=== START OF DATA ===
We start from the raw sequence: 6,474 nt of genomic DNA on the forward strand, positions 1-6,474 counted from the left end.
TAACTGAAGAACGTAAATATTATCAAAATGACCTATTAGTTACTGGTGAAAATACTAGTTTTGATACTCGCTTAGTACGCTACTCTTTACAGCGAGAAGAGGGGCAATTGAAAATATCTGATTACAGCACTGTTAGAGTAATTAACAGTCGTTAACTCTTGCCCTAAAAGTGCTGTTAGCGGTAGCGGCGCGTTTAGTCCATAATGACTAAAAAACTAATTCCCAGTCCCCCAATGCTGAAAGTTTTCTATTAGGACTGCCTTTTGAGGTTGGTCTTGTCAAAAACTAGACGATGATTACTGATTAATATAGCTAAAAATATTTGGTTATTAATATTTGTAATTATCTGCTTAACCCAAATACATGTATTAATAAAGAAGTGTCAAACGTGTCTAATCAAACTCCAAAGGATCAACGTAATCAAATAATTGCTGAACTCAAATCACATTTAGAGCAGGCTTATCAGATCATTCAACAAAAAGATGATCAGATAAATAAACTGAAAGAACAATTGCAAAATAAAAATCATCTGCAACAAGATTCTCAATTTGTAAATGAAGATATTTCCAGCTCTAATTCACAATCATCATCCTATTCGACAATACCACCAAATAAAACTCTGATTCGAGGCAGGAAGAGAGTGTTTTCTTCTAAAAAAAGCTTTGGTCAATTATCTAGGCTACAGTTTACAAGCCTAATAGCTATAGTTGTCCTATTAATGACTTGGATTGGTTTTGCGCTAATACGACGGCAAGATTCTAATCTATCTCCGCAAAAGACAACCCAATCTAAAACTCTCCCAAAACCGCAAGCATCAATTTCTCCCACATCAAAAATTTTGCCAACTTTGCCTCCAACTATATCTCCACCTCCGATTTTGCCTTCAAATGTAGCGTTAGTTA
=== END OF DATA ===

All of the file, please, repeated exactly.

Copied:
We start from the raw sequence: 6,474 nt of genomic DNA on the forward strand, positions 1-6,474 counted from the left end.
TAACTGAAGAACGTAAATATTATCAAAATGACCTATTAGTTACTGGTGAAAATACTAGTTTTGATACTCGCTTAGTACGCTACTCTTTACAGCGAGAAGAGGGGCAATTGAAAATATCTGATTACAGCACTGTTAGAGTAATTAACAGTCGTTAACTCTTGCCCTAAAAGTGCTGTTAGCGGTAGCGGCGCGTTTAGTCCATAATGACTAAAAAACTAATTCCCAGTCCCCCAATGCTGAAAGTTTTCTATTAGGACTGCCTTTTGAGGTTGGTCTTGTCAAAAACTAGACGATGATTACTGATTAATATAGCTAAAAATATTTGGTTATTAATATTTGTAATTATCTGCTTAACCCAAATACATGTATTAATAAAGAAGTGTCAAACGTGTCTAATCAAACTCCAAAGGATCAACGTAATCAAATAATTGCTGAACTCAAATCACATTTAGAGCAGGCTTATCAGATCATTCAACAAAAAGATGATCAGATAAATAAACTGAAAGAACAATTGCAAAATAAAAATCATCTGCAACAAGATTCTCAATTTGTAAATGAAGATATTTCCAGCTCTAATTCACAATCATCATCCTATTCGACAATACCACCAAATAAAACTCTGATTCGAGGCAGGAAGAGAGTGTTTTCTTCTAAAAAAAGCTTTGGTCAATTATCTAGGCTACAGTTTACAAGCCTAATAGCTATAGTTGTCCTATTAATGACTTGGATTGGTTTTGCGCTAATACGACGGCAAGATTCTAATCTATCTCCGCAAAAGACAACCCAATCTAAAACTCTCCCAAAACCGCAAGCATCAATTTCTCCCACATCAAAAATTTTGCCAACTTTGCCTCCAACTATATCTCCACCTCCGATTTTGCCTTCAAATGTAGCGTTAGTTA